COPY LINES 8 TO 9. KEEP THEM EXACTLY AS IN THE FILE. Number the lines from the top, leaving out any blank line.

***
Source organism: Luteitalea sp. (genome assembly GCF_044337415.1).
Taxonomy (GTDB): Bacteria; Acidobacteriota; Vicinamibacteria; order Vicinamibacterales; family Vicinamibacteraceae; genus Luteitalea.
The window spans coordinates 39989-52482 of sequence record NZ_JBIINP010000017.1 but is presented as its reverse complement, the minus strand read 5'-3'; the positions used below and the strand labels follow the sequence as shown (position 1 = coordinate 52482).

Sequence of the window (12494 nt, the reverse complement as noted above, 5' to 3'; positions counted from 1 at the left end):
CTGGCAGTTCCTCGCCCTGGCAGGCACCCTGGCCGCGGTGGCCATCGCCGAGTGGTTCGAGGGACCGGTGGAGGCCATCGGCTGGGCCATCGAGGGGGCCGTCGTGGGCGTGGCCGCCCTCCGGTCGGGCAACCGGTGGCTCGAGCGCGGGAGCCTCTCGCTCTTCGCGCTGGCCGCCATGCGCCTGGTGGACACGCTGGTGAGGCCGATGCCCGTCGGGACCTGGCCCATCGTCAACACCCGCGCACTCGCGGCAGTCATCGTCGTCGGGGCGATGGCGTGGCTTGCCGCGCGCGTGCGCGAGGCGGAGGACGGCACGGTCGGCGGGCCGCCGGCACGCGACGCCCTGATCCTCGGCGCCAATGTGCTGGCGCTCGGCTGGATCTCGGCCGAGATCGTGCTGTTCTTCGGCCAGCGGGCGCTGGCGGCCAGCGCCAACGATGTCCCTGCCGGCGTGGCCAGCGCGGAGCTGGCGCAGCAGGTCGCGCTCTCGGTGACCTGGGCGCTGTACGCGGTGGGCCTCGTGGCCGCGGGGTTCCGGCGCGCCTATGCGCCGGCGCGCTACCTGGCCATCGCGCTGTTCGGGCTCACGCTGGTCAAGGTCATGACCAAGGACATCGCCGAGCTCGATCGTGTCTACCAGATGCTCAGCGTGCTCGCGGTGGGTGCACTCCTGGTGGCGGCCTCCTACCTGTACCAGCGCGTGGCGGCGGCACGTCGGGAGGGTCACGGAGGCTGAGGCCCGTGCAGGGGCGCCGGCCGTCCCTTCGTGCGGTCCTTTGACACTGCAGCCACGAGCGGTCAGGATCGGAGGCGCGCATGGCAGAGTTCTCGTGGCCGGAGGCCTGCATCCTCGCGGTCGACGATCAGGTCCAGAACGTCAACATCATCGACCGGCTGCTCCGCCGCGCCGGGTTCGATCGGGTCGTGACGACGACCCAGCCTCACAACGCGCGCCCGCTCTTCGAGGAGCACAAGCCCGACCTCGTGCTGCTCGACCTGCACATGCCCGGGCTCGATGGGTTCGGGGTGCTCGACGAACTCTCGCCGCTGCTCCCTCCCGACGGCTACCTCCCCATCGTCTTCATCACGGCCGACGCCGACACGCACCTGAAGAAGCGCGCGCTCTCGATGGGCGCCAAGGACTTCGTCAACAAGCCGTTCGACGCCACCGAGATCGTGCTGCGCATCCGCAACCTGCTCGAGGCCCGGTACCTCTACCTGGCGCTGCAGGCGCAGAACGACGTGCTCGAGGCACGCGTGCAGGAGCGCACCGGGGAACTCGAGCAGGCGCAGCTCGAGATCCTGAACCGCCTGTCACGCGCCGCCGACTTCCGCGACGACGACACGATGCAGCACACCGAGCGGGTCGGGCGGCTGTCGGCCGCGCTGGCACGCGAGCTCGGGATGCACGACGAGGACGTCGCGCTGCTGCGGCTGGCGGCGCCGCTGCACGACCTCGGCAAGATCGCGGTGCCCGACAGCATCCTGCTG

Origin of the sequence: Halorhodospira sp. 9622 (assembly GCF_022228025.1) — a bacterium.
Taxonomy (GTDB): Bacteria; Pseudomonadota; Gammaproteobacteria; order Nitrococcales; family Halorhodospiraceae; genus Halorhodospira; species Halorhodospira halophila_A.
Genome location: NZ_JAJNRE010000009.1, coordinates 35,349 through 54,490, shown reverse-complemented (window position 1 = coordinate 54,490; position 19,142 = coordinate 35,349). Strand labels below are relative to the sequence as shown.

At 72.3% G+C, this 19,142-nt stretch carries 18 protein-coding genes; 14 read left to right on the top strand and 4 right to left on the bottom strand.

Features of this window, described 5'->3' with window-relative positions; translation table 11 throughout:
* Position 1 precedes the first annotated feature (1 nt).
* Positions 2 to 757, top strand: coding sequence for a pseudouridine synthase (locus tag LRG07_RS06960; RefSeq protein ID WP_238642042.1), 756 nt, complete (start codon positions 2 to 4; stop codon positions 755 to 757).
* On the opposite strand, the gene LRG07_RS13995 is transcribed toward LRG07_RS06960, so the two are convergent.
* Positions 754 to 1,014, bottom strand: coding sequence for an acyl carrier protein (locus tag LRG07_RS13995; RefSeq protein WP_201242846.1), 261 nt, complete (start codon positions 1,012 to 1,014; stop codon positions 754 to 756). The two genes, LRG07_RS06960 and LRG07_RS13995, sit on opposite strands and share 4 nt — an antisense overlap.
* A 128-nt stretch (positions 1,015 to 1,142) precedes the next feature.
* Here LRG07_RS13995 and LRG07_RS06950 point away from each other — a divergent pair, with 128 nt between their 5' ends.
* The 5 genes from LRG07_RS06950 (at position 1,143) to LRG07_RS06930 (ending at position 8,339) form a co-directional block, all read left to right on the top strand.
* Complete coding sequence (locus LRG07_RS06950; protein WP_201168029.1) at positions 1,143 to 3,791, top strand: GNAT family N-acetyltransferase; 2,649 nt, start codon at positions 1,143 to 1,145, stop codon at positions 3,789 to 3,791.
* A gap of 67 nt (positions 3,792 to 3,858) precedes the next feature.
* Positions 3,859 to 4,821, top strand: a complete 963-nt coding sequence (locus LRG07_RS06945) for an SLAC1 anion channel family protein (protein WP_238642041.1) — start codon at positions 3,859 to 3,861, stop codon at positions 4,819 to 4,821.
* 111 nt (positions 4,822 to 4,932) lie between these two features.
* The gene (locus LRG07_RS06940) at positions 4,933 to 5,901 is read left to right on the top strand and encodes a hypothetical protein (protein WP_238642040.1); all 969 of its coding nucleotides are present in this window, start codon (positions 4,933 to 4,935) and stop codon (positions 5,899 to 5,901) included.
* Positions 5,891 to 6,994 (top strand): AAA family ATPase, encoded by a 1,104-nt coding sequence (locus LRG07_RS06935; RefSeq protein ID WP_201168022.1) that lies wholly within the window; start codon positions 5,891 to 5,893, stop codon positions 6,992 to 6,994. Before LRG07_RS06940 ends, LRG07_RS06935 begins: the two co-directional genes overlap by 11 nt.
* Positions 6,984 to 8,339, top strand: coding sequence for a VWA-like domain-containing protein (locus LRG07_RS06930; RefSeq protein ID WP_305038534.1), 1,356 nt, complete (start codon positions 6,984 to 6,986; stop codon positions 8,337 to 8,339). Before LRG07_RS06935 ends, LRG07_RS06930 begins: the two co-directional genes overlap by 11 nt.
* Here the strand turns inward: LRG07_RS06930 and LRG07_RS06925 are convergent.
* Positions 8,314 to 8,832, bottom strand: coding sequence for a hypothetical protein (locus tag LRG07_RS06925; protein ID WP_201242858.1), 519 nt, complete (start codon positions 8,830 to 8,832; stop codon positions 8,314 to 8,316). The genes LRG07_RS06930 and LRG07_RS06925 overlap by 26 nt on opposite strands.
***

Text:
Genome location: NZ_JAJNRE010000009.1, coordinates 35,349 through 54,490, shown reverse-complemented (window position 1 = coordinate 54,490; position 19,142 = coordinate 35,349). Strand labels below are relative to the sequence as shown.

At 72.3% G+C, this 19,142-nt stretch carries 18 protein-coding genes; 14 read left to right on the top strand and 4 right to left on the bottom strand.